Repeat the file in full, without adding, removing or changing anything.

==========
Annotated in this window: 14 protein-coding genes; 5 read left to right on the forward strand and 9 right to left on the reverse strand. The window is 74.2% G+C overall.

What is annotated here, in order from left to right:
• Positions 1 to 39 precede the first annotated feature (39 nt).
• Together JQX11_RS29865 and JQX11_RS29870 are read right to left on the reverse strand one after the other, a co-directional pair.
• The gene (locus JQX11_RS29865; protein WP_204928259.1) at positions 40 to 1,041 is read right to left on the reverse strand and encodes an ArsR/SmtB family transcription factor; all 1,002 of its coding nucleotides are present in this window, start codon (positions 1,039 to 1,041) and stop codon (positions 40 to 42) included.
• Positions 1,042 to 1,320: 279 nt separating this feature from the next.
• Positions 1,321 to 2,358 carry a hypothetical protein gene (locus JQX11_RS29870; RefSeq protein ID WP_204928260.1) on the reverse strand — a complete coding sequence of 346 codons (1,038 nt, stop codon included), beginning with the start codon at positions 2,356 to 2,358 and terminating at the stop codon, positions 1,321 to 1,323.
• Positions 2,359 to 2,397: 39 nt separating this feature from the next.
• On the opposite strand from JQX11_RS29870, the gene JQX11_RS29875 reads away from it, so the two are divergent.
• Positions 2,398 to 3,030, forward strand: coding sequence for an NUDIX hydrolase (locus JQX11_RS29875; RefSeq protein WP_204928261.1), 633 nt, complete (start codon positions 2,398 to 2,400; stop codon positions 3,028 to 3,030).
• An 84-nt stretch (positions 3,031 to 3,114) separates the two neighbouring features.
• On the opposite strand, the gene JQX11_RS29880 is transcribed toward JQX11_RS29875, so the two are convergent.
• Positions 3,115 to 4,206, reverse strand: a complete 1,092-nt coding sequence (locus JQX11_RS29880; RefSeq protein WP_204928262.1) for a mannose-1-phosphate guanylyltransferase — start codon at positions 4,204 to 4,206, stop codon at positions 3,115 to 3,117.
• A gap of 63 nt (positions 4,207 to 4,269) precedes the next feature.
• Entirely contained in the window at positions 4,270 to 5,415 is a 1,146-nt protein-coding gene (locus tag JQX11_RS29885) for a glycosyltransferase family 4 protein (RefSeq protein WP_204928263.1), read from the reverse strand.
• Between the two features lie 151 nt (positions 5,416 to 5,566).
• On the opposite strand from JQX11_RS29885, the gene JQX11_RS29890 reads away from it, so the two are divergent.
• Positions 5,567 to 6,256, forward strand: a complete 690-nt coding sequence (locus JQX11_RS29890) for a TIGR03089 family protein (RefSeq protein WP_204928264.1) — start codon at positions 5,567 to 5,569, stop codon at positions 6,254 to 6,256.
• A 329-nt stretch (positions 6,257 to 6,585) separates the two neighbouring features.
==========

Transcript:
Annotated in this window: 14 protein-coding genes; 5 read left to right on the forward strand and 9 right to left on the reverse strand. The window is 74.2% G+C overall.

What is annotated here, in order from left to right:
• Positions 1 to 39 precede the first annotated feature (39 nt).
• Together JQX11_RS29865 and JQX11_RS29870 are read right to left on the reverse strand one after the other, a co-directional pair.
• The gene (locus JQX11_RS29865; protein WP_204928259.1) at positions 40 to 1,041 is read right to left on the reverse strand and encodes an ArsR/SmtB family transcription factor; all 1,002 of its coding nucleotides are present in this window, start codon (positions 1,039 to 1,041) and stop codon (positions 40 to 42) included.
• Positions 1,042 to 1,320: 279 nt separating this feature from the next.
• Positions 1,321 to 2,358 carry a hypothetical protein gene (locus JQX11_RS29870; RefSeq protein ID WP_204928260.1) on the reverse strand — a complete coding sequence of 346 codons (1,038 nt, stop codon included), beginning with the start codon at positions 2,356 to 2,358 and terminating at the stop codon, positions 1,321 to 1,323.
• Positions 2,359 to 2,397: 39 nt separating this feature from the next.
• On the opposite strand from JQX11_RS29870, the gene JQX11_RS29875 reads away from it, so the two are divergent.
• Positions 2,398 to 3,030, forward strand: coding sequence for an NUDIX hydrolase (locus JQX11_RS29875; RefSeq protein WP_204928261.1), 633 nt, complete (start codon positions 2,398 to 2,400; stop codon positions 3,028 to 3,030).
• An 84-nt stretch (positions 3,031 to 3,114) separates the two neighbouring features.
• On the opposite strand, the gene JQX11_RS29880 is transcribed toward JQX11_RS29875, so the two are convergent.
• Positions 3,115 to 4,206, reverse strand: a complete 1,092-nt coding sequence (locus JQX11_RS29880; RefSeq protein WP_204928262.1) for a mannose-1-phosphate guanylyltransferase — start codon at positions 4,204 to 4,206, stop codon at positions 3,115 to 3,117.
• A gap of 63 nt (positions 4,207 to 4,269) precedes the next feature.
• Entirely contained in the window at positions 4,270 to 5,415 is a 1,146-nt protein-coding gene (locus tag JQX11_RS29885) for a glycosyltransferase family 4 protein (RefSeq protein WP_204928263.1), read from the reverse strand.
• Between the two features lie 151 nt (positions 5,416 to 5,566).
• On the opposite strand from JQX11_RS29885, the gene JQX11_RS29890 reads away from it, so the two are divergent.
• Positions 5,567 to 6,256, forward strand: a complete 690-nt coding sequence (locus JQX11_RS29890) for a TIGR03089 family protein (RefSeq protein WP_204928264.1) — start codon at positions 5,567 to 5,569, stop codon at positions 6,254 to 6,256.
• A 329-nt stretch (positions 6,257 to 6,585) separates the two neighbouring features.